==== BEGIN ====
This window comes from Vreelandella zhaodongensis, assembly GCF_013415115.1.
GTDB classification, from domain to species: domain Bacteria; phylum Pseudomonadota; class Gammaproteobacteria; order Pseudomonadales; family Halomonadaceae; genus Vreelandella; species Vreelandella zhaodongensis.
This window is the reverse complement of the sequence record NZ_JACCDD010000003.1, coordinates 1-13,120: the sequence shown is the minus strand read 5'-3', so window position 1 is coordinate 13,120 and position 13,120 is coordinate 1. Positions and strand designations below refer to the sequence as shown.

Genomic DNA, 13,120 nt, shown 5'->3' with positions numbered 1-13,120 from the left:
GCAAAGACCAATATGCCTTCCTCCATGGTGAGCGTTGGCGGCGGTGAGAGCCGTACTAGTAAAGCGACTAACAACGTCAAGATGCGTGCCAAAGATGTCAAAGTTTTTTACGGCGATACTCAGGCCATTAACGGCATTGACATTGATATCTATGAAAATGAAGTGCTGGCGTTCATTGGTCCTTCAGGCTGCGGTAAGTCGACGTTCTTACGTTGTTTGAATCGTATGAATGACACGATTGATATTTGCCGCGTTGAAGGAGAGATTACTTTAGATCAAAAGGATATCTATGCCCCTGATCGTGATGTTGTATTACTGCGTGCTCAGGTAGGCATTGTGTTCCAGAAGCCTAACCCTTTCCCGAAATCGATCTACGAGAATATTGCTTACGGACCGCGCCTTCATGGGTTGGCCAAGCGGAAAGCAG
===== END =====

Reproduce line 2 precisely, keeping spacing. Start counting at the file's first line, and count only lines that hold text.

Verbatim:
GTDB classification, from domain to species: domain Bacteria; phylum Pseudomonadota; class Gammaproteobacteria; order Pseudomonadales; family Halomonadaceae; genus Vreelandella; species Vreelandella zhaodongensis.